Mayor John Tory launched Island Stories – a new digital storytelling project that invites Torontonians from all walks of life to share what Toronto Island Park means to them – with his own reflections on Toronto Island Park. Island Stories is a collective multimedia storytelling project meant to capture the unique ways Torontonians experience Toronto Island. Learn more at https://www.toronto.ca/islandstories.
The City of Toronto continues to respond to COVID-19. Mayor Tory today joined Toronto’s Medical Officer of Health Dr. Eileen de Villa to provide an update on the current situation in Toronto and reflect on the city’s accomplishments in fighting spread of the virus. There are 16,127 cases of COVID-19 in the city, an increase of 48 today. There are 30 people hospitalized. In total, 14,565 people have recovered from COVID-19. To date, there have been 1,175 COVID-19 deaths in Toronto. Case status data can be found on the City’s reporting platform.
Ontario Premier Doug Ford and Québec Premier François Legault will convene their first-ever Ontario-Québec Summit to advance shared priorities on economic recovery and health preparedness, issues important to the people of the two provinces. The summit will take place on September 8 and September 9, 2020 in Mississauga.
The Ontario government is expanding driver testing services across the province with strict protocols to prevent the spread of COVID-19. Beginning Tuesday, September 8, Ontarians will be able to book class G road tests and access all classes of driver testing services at DriveTest centres across Ontario.
The Ontario government is updating the visitor policy for long-term care homes to help operators implement consistent visiting practices across the province. The policy is clarifying guidance about visits from caregivers to help all homes welcome caregivers as of September 9, 2020.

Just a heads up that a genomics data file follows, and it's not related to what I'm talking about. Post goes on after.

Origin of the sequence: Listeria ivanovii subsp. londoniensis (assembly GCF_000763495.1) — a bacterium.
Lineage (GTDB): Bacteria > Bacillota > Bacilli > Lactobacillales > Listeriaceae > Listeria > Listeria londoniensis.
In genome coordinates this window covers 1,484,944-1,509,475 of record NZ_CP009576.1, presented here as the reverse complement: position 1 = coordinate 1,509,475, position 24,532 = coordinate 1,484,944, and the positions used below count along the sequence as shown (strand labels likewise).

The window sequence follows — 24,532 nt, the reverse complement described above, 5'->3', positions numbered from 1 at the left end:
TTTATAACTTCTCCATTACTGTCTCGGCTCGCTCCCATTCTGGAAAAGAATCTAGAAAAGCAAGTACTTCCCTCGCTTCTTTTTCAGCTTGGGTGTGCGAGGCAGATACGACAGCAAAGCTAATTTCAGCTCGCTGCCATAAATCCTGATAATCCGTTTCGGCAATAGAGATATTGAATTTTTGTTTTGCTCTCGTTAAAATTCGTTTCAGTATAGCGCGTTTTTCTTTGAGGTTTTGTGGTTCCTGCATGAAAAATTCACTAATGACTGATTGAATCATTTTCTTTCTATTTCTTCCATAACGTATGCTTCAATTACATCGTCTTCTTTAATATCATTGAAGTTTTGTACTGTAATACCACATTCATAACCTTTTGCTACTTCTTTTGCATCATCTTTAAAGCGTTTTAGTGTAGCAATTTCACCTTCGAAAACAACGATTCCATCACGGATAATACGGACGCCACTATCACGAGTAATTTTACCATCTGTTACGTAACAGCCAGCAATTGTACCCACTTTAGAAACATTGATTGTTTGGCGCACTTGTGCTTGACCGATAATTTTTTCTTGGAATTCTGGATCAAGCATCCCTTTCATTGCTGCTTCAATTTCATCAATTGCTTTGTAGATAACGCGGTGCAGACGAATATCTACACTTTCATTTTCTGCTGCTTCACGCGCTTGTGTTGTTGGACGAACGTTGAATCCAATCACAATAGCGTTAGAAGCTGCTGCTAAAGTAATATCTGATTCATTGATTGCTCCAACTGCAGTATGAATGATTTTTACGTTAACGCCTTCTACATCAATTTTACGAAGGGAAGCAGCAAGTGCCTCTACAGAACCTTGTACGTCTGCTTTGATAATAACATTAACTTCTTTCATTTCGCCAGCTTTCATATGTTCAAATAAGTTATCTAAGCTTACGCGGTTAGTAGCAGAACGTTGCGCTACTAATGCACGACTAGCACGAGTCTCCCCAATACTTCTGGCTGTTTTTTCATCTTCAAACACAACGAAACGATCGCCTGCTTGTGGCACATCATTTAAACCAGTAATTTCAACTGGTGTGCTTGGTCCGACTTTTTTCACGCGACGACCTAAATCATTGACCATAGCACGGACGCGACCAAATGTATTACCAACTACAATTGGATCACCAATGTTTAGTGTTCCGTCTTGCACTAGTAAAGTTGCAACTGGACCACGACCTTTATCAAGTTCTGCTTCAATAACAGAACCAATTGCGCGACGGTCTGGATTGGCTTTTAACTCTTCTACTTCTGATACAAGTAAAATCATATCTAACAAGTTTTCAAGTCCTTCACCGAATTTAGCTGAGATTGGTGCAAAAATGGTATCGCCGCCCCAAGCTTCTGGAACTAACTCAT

As the province safely and gradually reopens and more people return to work, the Ontario government is partnering with public transit operators across the province to implement measures that will ensure transit workers and passengers can safely and confidently take public transit. The government has distributed comprehensive health and safety guidance documents and is providing significant funding to cover lost revenue, enhanced cleaning and other costs incurred because of COVID-19.
The Ontario government is providing $37 million to help more than 15,000 people train for new jobs and upgrade their skills to enable them to contribute to the province's economic recovery. The funding will support 86 projects and provide training in high-demand skills like information technology, advanced manufacturing, truck driving, construction, and horticulture. The programs include internships and other hands-on learning experiences, and in most cases, the training is provided at no charge.